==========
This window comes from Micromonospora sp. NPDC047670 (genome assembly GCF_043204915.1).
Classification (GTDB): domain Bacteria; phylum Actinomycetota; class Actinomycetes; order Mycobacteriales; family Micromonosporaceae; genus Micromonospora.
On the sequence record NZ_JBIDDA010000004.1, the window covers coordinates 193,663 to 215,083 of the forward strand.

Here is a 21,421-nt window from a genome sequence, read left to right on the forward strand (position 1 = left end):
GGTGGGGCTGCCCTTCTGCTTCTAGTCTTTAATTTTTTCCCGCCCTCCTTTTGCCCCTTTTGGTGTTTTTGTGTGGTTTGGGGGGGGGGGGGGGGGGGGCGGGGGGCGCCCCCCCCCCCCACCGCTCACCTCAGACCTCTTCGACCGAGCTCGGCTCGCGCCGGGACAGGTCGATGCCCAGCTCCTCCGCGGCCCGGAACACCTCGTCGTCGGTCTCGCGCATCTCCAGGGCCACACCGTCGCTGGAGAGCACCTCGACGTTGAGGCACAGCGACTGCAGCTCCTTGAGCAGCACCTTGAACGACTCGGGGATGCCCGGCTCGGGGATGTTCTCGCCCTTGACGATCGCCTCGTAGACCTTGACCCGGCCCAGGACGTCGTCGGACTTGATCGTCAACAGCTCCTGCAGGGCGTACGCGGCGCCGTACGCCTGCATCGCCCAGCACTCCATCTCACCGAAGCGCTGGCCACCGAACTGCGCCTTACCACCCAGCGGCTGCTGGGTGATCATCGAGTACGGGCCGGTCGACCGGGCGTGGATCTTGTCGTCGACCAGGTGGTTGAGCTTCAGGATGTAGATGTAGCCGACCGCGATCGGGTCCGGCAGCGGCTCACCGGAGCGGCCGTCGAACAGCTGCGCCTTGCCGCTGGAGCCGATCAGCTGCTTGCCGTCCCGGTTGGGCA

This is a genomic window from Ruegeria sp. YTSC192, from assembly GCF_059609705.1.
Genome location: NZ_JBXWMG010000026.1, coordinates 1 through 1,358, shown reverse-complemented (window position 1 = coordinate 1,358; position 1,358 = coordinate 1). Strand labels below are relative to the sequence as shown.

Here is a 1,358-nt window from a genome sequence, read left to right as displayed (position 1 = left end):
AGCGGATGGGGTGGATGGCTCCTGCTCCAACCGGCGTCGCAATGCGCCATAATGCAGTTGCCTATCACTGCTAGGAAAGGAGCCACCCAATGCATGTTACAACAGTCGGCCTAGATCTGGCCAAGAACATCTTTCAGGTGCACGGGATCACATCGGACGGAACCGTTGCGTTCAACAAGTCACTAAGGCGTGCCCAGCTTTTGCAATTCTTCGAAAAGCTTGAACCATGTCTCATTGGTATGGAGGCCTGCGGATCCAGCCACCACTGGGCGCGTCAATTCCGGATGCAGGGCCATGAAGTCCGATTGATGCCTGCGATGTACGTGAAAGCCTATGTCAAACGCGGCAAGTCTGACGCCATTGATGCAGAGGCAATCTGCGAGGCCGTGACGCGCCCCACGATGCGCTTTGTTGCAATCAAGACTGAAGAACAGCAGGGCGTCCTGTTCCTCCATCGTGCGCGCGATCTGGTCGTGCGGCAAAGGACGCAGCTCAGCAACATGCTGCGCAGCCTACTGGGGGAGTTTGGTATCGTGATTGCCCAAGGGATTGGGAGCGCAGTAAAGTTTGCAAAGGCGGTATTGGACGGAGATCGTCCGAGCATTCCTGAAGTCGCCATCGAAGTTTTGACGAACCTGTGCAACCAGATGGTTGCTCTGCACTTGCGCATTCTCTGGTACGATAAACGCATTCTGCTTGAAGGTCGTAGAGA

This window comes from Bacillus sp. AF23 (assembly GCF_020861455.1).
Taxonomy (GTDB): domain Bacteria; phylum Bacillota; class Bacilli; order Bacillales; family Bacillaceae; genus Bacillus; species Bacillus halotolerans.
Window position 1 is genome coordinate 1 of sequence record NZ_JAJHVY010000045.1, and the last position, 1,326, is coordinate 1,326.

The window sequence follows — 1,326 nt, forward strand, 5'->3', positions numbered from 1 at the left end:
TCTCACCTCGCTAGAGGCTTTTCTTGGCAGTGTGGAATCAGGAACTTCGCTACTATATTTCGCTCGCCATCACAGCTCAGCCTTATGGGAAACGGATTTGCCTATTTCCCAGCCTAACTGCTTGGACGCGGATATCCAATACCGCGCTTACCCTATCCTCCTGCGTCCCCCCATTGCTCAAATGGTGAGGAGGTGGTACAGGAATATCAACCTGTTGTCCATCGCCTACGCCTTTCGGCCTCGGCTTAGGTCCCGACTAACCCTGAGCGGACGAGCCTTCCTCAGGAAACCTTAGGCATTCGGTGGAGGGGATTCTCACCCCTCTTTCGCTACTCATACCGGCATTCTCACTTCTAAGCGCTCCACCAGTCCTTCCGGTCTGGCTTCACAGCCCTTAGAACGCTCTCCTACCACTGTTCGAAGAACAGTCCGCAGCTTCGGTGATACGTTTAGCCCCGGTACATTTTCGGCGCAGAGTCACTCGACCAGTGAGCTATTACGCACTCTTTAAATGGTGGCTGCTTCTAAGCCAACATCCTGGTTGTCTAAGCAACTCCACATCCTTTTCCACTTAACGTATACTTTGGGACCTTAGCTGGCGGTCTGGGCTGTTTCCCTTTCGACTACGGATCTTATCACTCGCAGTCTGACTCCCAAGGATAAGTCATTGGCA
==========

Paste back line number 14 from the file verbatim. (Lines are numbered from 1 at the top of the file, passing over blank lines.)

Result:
TCTCACCTCGCTAGAGGCTTTTCTTGGCAGTGTGGAATCAGGAACTTCGCTACTATATTTCGCTCGCCATCACAGCTCAGCCTTATGGGAAACGGATTTGCCTATTTCCCAGCCTAACTGCTTGGACGCGGATATCCAATACCGCGCTTACCCTATCCTCCTGCGTCCCCCCATTGCTCAAATGGTGAGGAGGTGGTACAGGAATATCAACCTGTTGTCCATCGCCTACGCCTTTCGGCCTCGGCTTAGGTCCCGACTAACCCTGAGCGGACGAGCCTTCCTCAGGAAACCTTAGGCATTCGGTGGAGGGGATTCTCACCCCTCTTTCGCTACTCATACCGGCATTCTCACTTCTAAGCGCTCCACCAGTCCTTCCGGTCTGGCTTCACAGCCCTTAGAACGCTCTCCTACCACTGTTCGAAGAACAGTCCGCAGCTTCGGTGATACGTTTAGCCCCGGTACATTTTCGGCGCAGAGTCACTCGACCAGTGAGCTATTACGCACTCTTTAAATGGTGGCTGCTTCTAAGCCAACATCCTGGTTGTCTAAGCAACTCCACATCCTTTTCCACTTAACGTATACTTTGGGACCTTAGCTGGCGGTCTGGGCTGTTTCCCTTTCGACTACGGATCTTATCACTCGCAGTCTGACTCCCAAGGATAAGTCATTGGCA